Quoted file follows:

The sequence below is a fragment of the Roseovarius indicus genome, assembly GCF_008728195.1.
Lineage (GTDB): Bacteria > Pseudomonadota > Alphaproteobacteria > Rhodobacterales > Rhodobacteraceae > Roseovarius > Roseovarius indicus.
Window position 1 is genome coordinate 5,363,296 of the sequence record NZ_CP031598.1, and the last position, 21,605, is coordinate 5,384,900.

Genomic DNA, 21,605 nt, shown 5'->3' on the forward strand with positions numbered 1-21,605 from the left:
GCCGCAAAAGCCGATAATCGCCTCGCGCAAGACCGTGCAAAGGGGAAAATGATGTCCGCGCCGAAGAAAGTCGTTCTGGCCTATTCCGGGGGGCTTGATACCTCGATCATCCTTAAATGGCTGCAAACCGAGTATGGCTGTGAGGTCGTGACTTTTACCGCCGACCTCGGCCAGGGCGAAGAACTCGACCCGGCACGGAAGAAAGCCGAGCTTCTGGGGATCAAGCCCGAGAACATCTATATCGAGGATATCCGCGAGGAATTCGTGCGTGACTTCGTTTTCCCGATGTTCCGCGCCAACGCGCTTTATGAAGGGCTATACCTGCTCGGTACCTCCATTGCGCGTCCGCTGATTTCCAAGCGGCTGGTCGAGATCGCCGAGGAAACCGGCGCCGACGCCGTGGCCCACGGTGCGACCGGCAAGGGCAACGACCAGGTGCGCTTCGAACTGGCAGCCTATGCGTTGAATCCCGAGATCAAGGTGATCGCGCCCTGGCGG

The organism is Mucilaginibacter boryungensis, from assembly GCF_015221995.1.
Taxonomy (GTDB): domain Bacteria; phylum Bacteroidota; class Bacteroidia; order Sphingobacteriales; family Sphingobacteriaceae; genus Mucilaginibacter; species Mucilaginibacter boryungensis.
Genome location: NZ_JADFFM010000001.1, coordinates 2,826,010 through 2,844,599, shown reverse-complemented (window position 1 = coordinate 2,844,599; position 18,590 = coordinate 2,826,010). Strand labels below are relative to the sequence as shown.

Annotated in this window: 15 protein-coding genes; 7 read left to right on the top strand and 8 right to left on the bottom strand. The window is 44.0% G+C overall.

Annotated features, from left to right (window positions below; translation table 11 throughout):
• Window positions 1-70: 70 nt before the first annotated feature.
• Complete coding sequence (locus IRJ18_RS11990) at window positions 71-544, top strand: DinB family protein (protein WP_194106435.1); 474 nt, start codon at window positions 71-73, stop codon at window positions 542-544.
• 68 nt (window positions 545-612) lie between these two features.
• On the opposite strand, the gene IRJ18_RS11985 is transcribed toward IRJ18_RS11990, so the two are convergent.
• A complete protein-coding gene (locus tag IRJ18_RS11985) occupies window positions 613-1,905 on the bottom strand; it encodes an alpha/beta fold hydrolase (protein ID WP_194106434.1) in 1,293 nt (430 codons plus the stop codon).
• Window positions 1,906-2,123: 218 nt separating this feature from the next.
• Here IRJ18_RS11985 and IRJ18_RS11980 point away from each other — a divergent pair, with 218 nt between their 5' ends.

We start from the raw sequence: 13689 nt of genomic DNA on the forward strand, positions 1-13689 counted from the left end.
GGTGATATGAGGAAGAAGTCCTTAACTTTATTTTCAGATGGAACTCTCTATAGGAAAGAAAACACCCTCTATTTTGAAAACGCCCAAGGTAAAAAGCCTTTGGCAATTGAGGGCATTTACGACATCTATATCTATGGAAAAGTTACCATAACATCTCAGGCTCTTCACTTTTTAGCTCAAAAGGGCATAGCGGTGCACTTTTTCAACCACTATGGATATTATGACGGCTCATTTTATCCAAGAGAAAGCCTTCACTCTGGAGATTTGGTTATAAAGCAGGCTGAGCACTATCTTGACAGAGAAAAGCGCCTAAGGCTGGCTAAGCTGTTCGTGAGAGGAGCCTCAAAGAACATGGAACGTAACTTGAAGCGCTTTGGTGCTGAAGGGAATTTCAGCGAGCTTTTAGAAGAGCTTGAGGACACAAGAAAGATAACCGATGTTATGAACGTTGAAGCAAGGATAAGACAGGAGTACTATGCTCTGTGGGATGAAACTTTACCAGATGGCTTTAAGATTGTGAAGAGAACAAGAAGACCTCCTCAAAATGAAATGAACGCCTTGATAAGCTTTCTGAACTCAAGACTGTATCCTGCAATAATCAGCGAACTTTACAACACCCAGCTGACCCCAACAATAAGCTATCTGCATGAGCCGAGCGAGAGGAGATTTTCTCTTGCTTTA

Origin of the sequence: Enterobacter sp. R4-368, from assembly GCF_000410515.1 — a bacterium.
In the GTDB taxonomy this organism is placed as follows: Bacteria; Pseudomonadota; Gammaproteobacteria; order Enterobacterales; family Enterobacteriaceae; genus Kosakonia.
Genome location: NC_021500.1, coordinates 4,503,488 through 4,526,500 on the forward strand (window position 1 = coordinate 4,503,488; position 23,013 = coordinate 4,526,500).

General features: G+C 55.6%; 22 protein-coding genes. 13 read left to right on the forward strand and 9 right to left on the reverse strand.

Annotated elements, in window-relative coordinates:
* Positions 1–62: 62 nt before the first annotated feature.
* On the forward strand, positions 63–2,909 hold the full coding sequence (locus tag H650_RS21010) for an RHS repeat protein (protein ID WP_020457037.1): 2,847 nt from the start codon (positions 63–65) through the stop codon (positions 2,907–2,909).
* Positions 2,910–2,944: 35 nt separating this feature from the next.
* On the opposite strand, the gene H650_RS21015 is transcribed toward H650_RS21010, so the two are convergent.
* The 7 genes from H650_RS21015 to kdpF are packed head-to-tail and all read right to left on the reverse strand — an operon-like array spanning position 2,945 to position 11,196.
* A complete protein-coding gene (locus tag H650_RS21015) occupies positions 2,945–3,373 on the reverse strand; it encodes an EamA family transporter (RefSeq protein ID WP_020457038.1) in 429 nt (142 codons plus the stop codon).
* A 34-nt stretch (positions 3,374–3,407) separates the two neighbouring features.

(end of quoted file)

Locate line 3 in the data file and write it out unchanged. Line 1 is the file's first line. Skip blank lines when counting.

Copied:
Window position 1 is genome coordinate 5,363,296 of the sequence record NZ_CP031598.1, and the last position, 21,605, is coordinate 5,384,900.